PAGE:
[seqfan] Triangles of sums
jnthn stdhr
jstdhr at gmail.com
Fri Jul 23 07:56:03 CEST 2021
Hi, Allan.
To clarify, 1 and 2 have no possible distinct children, hense they have
height of 1. And you are correct, I am not counting reflections, since
A340389 does not.
The first few triangles are:
3 4 5 5
1, 2, 1 2, 1 3, 1 4, 2 3
As for the typo, In my notebook see I have the 10, 64, 513 triangle just
below the 8, 53, 412 triangle, so I think my error is a result of looking
at the wrong line and not seeing the obvious error 6+4!=8. Sorry for the
confusion.
-jnthn
On Thursday, July 22, 2021, Allan Wechsler <acwacw at gmail.com> wrote:
> I applaud your instinct to make sure that simple cases accompany their more
> complicated brethren into the Encyclopedia -- I think this is right on
> target.
>
> But I am missing something here. Can you display all the triangles for n=1
> to 3? My problem is that you must be allowing triangles of one row in order
> to have one example for n=1 and n=2, but then it seems to me that you ought
> to have two examples for n=3, one with one row, and one with two rows. But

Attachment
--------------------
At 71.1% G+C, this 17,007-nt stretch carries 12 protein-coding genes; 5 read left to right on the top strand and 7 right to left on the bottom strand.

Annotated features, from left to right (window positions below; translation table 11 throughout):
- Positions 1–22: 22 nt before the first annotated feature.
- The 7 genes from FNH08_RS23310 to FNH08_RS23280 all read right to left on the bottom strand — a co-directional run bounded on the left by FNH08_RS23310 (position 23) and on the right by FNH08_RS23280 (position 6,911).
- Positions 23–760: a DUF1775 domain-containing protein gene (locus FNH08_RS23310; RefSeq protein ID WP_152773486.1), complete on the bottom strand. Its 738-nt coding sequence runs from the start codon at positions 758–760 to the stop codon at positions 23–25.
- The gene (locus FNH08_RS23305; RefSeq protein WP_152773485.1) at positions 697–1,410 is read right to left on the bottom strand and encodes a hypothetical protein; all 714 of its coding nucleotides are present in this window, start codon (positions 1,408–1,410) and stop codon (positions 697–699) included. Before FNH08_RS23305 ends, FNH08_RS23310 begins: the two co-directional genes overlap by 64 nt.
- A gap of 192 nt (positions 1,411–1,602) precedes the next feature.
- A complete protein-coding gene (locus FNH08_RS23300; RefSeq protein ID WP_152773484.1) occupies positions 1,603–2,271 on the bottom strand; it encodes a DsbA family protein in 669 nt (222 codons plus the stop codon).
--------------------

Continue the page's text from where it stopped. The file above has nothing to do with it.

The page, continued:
> you say there is only one.
>
> Also, I am assuming you do *not* consider reflections around the vertical
> axis to be distinct solutions.
>
> I'm sure some sequence fanatic will be happy to help you as soon as it's
> clearer what your definitions are.
>
> One last thing: 6 + 4 does not equal 8, as your second example seems to
> claim.
>
> On Thu, Jul 22, 2021 at 5:06 PM jnthn stdhr <jstdhr at gmail.com> wrote:
>
> > Hello seqfans.
> >
> > Long time no sequence (apologies.) Inspired by ,
> http://oeis.org/A340389
> > wondered if a generalized sequence, the number of sum triangles of n,
> was
> > in the database -- it appears it is not.
> >
> > If we define a sum triangle of n as a triangle with n at its apex, all
> > pair-wise members (x, y) of rows 2,3,4,... sum to the element immediately
> > above, every element is distinct, and rows are complete (length of row m
> =
> > length of row (m-1) + 1.
> >
> > For example:
> >
> > 8 9 9
> > 3 6 4 6 3 6 3
> > 2 1 5 1 3 5 1 2 4 2 1
> >
> >
> > The sequence I get for n=1 to 30 is:
> >
> >
> > [1, 1, 1, 1, 2, 2, 3, 3, 5, 5, 7, 9, 11, 11, 18, 17, 22, 23, 29, 31, 38,
> > 37, 46, 49, 58, 59, 72, 76, 86, 90]
> >
> > My python code is about 70 lines long. Maybe a MMA expert could write a
> > more concise program and confirm the the sequence?
> >
> > -Jonathan
> >
> > --
> > Seqfan Mailing list - http://list.seqfan.eu/
> >
>
> --
> Seqfan Mailing list - http://list.seqfan.eu/
>
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